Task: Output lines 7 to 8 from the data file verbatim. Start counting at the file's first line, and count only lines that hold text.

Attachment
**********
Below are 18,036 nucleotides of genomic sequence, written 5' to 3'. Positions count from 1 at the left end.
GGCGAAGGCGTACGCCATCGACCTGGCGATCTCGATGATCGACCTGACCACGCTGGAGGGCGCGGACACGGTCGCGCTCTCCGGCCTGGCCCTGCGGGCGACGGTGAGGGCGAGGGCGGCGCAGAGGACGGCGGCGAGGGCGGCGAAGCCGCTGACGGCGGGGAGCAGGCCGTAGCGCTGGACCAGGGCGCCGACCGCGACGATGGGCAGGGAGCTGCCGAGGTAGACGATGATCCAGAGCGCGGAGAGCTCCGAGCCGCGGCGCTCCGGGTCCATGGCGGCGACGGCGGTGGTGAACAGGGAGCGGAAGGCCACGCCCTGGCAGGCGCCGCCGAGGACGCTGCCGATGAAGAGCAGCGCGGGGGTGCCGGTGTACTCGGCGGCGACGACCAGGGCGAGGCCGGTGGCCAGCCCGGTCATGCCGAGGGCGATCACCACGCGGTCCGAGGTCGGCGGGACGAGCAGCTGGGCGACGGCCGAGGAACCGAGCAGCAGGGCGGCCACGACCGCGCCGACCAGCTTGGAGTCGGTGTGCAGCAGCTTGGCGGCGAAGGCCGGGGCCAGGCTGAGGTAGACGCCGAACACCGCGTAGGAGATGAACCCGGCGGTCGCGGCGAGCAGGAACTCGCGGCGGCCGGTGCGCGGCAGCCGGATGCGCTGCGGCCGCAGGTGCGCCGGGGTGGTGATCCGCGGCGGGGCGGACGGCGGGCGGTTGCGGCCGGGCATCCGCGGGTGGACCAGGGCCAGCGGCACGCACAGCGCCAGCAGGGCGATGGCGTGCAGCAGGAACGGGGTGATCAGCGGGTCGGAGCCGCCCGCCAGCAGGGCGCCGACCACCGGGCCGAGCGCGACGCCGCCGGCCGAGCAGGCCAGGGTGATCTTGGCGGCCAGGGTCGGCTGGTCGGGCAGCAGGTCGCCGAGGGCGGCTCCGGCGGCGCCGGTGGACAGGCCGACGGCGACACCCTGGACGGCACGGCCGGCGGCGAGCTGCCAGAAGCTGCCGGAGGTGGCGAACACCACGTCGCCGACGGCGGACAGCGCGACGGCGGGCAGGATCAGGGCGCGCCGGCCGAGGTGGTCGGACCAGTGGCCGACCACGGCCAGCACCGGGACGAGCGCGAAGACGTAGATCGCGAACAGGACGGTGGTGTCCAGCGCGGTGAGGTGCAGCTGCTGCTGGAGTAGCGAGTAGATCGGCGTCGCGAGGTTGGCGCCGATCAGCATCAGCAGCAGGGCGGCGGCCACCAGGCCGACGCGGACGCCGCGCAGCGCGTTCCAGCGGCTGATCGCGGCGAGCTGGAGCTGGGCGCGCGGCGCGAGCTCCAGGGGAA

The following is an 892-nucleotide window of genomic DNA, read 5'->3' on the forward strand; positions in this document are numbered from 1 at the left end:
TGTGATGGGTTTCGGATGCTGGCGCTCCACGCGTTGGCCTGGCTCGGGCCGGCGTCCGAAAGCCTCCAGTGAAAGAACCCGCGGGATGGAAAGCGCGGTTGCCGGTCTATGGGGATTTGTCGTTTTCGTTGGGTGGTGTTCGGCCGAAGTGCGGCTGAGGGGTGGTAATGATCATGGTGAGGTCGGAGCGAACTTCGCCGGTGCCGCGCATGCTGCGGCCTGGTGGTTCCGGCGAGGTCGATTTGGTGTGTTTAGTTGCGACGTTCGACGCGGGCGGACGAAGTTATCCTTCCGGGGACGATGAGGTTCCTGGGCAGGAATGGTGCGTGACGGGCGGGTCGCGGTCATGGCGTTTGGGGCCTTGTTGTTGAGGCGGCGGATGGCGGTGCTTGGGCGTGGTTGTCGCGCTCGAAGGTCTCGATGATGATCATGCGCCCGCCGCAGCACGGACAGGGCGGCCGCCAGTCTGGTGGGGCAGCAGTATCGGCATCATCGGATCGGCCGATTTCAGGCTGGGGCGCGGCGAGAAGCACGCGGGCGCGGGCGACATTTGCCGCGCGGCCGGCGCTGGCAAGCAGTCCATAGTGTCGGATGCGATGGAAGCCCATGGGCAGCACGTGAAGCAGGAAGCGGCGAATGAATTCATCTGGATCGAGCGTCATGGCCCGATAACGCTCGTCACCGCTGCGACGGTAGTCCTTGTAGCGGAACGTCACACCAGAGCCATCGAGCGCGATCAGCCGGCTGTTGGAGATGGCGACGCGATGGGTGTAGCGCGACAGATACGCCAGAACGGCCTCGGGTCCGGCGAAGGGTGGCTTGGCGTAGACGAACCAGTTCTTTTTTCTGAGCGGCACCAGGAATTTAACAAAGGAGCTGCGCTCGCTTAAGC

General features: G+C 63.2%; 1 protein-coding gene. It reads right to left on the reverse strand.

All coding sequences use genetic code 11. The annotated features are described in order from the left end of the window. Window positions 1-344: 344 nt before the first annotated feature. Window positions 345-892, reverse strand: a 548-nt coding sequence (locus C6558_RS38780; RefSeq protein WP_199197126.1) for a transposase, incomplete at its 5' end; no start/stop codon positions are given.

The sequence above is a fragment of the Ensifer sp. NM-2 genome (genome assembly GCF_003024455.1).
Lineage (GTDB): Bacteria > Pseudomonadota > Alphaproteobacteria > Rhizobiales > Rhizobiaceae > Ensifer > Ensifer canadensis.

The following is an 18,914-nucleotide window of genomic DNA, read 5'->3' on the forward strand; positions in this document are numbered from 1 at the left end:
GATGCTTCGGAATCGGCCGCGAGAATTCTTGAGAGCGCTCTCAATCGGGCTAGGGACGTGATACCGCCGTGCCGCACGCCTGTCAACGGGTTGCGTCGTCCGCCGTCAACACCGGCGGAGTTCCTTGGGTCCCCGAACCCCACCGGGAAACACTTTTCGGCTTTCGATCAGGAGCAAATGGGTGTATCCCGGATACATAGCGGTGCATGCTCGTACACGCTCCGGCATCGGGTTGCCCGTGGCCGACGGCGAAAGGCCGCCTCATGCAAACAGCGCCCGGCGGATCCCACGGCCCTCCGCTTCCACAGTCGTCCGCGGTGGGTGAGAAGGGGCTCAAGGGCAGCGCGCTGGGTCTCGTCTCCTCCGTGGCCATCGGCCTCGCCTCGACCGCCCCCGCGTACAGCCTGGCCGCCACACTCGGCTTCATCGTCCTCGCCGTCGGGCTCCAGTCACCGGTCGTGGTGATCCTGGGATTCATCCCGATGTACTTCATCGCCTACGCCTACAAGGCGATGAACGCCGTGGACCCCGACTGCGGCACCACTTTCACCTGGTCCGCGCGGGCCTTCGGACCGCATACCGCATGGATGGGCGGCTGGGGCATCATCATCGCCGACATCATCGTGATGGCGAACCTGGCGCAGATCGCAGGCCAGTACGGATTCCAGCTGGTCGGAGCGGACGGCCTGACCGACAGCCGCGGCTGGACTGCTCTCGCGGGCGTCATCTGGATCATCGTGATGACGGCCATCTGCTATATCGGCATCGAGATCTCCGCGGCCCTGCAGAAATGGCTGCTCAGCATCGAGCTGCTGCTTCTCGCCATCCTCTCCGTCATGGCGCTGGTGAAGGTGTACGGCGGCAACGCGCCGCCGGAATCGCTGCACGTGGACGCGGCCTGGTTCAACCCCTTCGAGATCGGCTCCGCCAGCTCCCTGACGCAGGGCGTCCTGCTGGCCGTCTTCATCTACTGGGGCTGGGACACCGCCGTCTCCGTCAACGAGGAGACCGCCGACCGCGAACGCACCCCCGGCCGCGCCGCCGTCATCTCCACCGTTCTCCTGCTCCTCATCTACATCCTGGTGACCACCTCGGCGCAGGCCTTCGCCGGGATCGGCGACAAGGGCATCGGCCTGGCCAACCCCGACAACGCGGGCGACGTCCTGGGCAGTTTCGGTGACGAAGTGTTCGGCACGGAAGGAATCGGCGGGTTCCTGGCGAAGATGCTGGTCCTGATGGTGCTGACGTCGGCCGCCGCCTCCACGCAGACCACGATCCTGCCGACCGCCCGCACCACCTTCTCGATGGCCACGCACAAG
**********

The sequence above is a fragment of the Ensifer sp. NM-2 genome (genome assembly GCF_003024455.1).
Lineage (GTDB): Bacteria > Pseudomonadota > Alphaproteobacteria > Rhizobiales > Rhizobiaceae > Ensifer > Ensifer canadensis.